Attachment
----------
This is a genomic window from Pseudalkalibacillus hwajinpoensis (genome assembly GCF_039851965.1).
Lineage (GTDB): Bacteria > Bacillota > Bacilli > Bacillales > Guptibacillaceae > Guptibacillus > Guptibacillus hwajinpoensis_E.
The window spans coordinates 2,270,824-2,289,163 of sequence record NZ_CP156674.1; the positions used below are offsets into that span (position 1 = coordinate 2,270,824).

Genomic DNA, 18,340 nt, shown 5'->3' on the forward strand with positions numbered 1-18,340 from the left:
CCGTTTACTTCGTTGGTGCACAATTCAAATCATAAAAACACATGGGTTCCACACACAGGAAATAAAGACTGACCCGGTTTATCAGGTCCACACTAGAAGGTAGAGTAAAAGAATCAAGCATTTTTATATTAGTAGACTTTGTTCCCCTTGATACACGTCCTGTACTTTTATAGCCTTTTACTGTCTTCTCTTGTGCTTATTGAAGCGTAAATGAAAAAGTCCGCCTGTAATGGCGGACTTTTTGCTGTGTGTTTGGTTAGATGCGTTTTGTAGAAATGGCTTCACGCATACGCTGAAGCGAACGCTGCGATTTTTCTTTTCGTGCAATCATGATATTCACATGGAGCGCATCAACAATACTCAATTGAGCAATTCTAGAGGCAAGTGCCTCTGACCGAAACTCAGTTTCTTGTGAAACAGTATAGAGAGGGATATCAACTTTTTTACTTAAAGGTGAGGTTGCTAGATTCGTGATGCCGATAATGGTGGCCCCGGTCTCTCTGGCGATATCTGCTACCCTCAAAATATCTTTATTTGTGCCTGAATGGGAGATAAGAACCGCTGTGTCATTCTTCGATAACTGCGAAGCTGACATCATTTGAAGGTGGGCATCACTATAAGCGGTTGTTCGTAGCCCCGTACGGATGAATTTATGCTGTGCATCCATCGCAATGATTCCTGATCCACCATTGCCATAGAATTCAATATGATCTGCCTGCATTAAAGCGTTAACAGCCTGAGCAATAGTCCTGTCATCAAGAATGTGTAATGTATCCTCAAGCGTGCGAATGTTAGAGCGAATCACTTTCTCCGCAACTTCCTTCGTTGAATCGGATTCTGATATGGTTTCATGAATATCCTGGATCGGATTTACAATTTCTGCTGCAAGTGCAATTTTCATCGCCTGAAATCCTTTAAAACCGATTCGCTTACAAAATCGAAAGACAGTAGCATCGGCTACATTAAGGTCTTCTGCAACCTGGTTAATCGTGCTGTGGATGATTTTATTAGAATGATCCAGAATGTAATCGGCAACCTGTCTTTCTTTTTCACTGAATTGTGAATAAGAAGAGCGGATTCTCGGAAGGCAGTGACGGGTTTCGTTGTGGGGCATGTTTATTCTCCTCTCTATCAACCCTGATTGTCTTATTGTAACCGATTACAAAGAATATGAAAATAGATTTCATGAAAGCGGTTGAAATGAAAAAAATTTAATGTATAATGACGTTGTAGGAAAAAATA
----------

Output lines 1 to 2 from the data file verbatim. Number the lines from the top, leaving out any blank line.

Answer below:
This is a genomic window from Pseudalkalibacillus hwajinpoensis (genome assembly GCF_039851965.1).
Lineage (GTDB): Bacteria > Bacillota > Bacilli > Bacillales > Guptibacillaceae > Guptibacillus > Guptibacillus hwajinpoensis_E.